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How-To-Build-Your-Childs-Self-Confidence

How To Build Your Child’s Self-Confidence

Instilling confidence and positive self-esteem in your child is vital from a very early age, as it provides the foundation for good mental health, self-confidence, and well-being in later years. Between 2 and 5-years-old is a really emotional age, where it’s completely normal for children to be shy and sometimes lacking in confidence in situations outside the family home.

To build confidence in your child at any age, it’s important to be positive as much as possible and to encourage and praise your child warmly and positively. More than anyone else, young children will always look to their parents for cues on how to behave. They model themselves on you all the time, so they need to see you regularly saying something good about them, about your husband or your partner, your other children and the people around them. Positivity begets positivity, and it begins in the home.

A child’s self-esteem and confidence is acquired, not inherited so it’s important that parents are positive role models and try to avoid being overly critical. Draw on the specific things that your own parents did to build your self-confidence and try to avoid all the things that they did which may have weakened your self-esteem!! If you find that you are self-deprecating on occasion, your children may learn to do the same.

Support your child with their interests and you will find that they will be naturally drawn to dancing or to sport, music, or drawing. Often children focus more on the things they can't do, than the things they can. In group situations, children will often compare themselves negatively with their peers so recognise their efforts and achievements and acknowledge progress with praise and positive reinforcement. This feeling of accomplishment will allow them to feel capable within themselves, providing the platform to do more and builds their sense of self.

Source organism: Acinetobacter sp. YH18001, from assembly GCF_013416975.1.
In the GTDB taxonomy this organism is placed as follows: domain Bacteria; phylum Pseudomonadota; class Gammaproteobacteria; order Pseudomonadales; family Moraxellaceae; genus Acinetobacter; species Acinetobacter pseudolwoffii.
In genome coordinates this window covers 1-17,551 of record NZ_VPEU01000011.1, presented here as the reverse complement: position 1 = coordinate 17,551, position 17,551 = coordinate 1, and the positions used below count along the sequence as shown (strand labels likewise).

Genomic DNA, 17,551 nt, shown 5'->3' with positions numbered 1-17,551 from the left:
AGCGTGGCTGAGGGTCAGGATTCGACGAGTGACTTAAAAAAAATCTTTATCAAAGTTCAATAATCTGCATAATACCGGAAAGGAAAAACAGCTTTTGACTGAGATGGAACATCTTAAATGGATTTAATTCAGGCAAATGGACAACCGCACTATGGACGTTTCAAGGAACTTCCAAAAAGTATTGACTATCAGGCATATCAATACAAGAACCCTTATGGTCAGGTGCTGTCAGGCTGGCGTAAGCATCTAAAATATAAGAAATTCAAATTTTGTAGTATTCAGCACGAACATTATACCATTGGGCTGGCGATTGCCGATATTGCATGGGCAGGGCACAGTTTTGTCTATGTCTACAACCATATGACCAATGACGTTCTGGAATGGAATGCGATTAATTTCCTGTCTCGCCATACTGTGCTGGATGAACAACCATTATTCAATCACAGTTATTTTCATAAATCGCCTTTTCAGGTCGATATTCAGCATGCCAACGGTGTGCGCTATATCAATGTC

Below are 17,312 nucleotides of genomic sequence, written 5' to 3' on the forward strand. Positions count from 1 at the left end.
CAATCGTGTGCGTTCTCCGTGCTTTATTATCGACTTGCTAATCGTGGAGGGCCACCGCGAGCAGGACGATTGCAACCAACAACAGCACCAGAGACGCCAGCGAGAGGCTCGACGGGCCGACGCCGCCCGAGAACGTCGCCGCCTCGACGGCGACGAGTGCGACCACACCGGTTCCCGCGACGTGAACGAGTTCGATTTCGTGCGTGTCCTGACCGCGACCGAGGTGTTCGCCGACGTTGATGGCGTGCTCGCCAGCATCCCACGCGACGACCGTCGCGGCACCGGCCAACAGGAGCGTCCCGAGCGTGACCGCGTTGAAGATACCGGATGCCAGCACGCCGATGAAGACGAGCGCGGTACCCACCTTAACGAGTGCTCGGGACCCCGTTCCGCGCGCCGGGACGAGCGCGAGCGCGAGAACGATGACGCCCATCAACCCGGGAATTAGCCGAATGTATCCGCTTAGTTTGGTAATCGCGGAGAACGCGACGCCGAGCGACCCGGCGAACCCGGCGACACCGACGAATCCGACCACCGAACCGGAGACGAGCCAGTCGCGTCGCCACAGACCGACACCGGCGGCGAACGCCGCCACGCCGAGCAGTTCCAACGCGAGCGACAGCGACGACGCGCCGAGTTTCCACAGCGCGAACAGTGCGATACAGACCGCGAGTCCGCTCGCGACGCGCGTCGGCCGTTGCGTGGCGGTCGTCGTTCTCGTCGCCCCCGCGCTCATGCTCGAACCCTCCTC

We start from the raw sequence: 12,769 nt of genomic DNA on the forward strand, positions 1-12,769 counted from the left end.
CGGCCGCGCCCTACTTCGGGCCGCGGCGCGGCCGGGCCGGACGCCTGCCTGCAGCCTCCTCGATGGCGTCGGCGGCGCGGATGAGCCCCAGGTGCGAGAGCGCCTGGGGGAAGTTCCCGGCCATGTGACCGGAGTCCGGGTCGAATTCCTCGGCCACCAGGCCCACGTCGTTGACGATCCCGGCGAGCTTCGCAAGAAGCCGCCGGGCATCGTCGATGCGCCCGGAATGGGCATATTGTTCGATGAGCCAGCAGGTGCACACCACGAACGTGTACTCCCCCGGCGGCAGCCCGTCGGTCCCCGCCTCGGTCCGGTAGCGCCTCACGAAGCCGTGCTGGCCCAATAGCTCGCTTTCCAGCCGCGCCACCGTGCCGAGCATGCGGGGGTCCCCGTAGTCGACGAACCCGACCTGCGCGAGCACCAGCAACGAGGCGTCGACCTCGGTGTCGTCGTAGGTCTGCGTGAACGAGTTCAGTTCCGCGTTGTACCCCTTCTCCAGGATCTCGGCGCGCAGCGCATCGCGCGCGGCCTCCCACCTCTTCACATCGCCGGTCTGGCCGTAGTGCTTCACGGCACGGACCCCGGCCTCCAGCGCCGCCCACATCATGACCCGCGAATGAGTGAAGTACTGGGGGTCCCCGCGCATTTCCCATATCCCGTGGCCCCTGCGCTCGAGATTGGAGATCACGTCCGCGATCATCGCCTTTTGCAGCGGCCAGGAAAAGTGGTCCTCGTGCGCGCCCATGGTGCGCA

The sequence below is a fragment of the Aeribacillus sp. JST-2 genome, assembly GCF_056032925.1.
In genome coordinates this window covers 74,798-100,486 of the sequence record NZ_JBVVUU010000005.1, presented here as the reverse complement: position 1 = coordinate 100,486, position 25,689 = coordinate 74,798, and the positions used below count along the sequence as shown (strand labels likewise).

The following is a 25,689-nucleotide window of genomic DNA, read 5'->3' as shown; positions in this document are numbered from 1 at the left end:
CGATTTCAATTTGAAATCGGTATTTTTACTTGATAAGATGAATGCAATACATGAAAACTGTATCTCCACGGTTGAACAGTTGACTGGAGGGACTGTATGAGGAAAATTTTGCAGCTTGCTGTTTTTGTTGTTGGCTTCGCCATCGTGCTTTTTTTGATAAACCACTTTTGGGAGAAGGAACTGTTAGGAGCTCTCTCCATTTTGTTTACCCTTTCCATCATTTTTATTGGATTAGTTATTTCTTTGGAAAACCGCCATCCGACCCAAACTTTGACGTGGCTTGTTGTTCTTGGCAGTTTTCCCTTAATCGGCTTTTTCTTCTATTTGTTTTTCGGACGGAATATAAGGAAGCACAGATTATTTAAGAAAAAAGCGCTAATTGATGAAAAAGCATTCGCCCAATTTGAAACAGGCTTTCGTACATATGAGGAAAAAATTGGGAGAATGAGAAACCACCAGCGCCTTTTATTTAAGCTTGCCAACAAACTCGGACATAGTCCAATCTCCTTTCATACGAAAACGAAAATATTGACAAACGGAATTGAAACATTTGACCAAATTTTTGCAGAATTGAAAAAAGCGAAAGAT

Allow children to make choices and simple decisions – you can start this at a young age as providing children with choice allows them to learn about outcomes and consequences, to problem solve and promote independence. Start with “What do you want to wear today?” or “Which would you prefer?” and invite your child to make decisions that directly affect them. It’s tempting to wrap children in cotton wool and cosset them but by over-protecting them, they learn to be more dependent on their parents and adults and they may believe that they are more helpless and incapable than they really are!

It also helps to support your children to socialise - they’re not born sociable in terms of thinking about other people’s points of view or even simply sharing their toys.
Introduce these concepts to them gently and encourage them to share and to think about people’s feelings if they are upset or not included in a game. Encourage your child to really think about what their friends would like to do and to accommodate them within reason. Learning to ‘give and take’ is a lifelong lesson and when your child is surrounded by friends they care about, their confidence will increase and they will feel good about themselves and their position within their peer group.

Ultimately there’s no better way to improve a child’s self-belief than to indulge them with as much one-to-one time as possible, demonstrating clearly that their thoughts, feelings, and actions do matter. When children feel their parents notice them and recognise them as an individual, it really helps to develop the self-belief that they are important as a person, strengthening the foundation for a confident and well-balanced adult.

Written by Dearbhala Cox Giffin, Director of Childcare at Giraffe, for eumom.


About the Author

Giraffe Childcare. Childcare that shapes a lifetime. For more information, visit giraffe.ie

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